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United row passenger lost two front teeth, had a broken nose and concussion

Dr David Dao also said that being dragged from the airplane was “more horrifying” than leaving Vietnam.

Image: Twitter

A LAWYER REPRESENTING the United passenger who was dragged off a flight earlier this week, has said his client lost two front teeth, broke his nose and suffered a concussion in Sunday’s incident.

Dr David Dao was dragged off a flight Sunday by airport police after he refused to give up his seat on the full plane to make room for crew members. A video of the events was circulated on social media, leading to worldwide outrage and an apology from the airline.

In a lengthy press conference this afternoon, Thomas Demetrio said that Dao told him that being forcibly removed from the airplane was “more horrifying” than leaving Vietnam during the fall of Saigon.

The 69-year-old has been discharged from hospital but will require reconstructive surgery.

The doctor’s daughter, Crystal Pepper, attended the media briefing, saying he was a “wonderful” father of five and “loving grandfather”. She added that her family was “horrified, shocked and sickened” to see what had happened to him, adding that the film being widely distributed “exacerbated” the hurt.

Demetrio said he likely will file a lawsuit on Dao’s behalf, adding that airlines — and United in particular — have long “bullied” passengers by overbooking flights and then bumping customers. He said the treatment of his client was particularly violent, but “it took something like this to get a conversation going.”

They have treated us less than maybe we deserve. Are we going to continue to be treated like cattle?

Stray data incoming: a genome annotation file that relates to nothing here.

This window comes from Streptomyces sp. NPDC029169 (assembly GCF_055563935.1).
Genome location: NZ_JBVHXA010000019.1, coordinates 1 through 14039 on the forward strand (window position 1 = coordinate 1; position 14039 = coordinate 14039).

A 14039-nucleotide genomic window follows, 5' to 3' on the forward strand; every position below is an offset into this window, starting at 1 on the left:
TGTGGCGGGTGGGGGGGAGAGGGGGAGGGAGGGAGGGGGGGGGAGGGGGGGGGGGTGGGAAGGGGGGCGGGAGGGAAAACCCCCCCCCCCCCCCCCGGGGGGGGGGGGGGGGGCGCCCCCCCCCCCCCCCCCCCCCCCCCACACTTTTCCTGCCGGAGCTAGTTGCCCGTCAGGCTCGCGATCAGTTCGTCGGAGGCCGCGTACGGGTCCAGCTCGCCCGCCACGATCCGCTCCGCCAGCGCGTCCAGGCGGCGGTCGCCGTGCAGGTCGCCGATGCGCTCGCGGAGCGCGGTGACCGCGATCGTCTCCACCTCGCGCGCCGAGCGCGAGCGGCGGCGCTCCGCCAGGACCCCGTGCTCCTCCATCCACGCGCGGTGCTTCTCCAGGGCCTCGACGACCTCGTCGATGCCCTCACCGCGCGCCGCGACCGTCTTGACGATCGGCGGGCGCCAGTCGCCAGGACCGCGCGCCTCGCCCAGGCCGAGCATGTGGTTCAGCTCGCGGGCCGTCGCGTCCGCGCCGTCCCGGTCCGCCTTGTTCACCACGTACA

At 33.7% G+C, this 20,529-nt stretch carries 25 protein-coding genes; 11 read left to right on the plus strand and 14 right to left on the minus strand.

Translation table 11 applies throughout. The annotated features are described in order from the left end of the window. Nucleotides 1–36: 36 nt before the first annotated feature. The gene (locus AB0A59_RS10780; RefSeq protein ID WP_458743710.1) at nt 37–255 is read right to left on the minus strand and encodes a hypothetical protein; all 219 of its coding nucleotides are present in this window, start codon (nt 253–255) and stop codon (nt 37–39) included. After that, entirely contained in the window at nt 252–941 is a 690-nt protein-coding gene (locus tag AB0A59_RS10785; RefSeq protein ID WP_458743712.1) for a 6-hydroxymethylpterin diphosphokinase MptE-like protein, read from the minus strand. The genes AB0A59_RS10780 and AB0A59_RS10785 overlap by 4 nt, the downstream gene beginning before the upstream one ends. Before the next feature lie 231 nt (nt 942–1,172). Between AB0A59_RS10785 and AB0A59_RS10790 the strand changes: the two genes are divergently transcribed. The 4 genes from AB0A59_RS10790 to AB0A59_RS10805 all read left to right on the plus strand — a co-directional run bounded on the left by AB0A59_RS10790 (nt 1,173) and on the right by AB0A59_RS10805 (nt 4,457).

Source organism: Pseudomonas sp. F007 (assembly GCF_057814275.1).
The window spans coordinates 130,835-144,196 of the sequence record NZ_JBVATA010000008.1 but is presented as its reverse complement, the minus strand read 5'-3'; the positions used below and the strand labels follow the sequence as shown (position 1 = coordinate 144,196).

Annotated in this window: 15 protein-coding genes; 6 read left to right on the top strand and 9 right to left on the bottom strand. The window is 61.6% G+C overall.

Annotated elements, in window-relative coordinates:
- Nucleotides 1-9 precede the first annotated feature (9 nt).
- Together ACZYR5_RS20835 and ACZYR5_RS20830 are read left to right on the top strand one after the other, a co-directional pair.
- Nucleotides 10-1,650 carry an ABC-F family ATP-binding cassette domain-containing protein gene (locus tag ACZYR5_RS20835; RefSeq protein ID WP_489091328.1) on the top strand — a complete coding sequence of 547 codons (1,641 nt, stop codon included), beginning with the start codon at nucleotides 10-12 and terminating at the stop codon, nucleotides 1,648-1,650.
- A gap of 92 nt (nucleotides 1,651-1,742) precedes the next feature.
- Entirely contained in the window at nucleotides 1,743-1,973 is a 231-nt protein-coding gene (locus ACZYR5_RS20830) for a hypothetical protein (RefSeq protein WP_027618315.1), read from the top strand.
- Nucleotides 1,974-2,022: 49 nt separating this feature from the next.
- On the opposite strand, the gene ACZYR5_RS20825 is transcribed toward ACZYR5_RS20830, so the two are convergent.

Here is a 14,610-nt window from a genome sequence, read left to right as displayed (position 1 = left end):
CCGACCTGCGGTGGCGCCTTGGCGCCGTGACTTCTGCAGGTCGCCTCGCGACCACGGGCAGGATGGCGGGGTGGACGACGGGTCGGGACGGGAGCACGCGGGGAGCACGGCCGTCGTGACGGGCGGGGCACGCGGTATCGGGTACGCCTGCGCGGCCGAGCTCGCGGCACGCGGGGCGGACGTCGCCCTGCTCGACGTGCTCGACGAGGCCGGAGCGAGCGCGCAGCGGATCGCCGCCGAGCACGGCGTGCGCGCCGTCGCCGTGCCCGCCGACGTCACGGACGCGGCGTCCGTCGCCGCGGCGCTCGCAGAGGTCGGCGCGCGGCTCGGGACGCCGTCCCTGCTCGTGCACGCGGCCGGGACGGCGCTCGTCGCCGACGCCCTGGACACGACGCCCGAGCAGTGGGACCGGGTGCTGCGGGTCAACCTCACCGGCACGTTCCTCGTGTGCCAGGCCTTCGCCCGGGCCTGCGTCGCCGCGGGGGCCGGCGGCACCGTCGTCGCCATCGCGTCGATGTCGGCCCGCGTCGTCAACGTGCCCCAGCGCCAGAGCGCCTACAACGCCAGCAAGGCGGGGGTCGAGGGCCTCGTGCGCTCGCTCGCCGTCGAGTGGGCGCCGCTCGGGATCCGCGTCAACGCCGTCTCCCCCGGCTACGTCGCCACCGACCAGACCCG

PR disaster

The incident has become a public-relations nightmare for United and led to the suspension of the three police officers, who work for the Chicago Department of Aviation, a city-run agency.

The airline’s CEO Oscar Munoz eventually issued a public apology – two days after first blaming Dao. He said he was “ashamed” when he saw the video. He promised the company will review its policies and that law enforcement will no longer be allowed to remove passengers.

The company also announced that all passengers of the Express Flight 3411 would be compensated with cash, travel credits or miles in an amount equal to the cost of their tickets.

Demetrio said he and his client accept the apology, but that it seemed “staged” and like it was issued because the airline was taking a public relations “beating”.

He said Dao didn’t remember what exactly occurred when he was removed from the flight, including getting back on the plane, because of the concussion he suffered. Demetrio also said he doesn’t believe Dao’s race — Dao came to the US in 1975 — played a role in what happened.

Pepper said her father and mother were traveling from California to Louisville, and caught a connecting flight at O’Hare. After what occurred, Dao “has no interest in ever seeing an airplane” and will likely be driven to Kentucky, Demetrio said.

The video shined an unwanted spotlight on the airline and the little-known police force that guards Chicago’s two main airports, and it could threaten the agency’s future.

Chicago’s aviation officers are not part of the regular police force, unlike in many other big cities. They get less training than regular officers and can’t carry firearms inside the airports.

With reporting by AP

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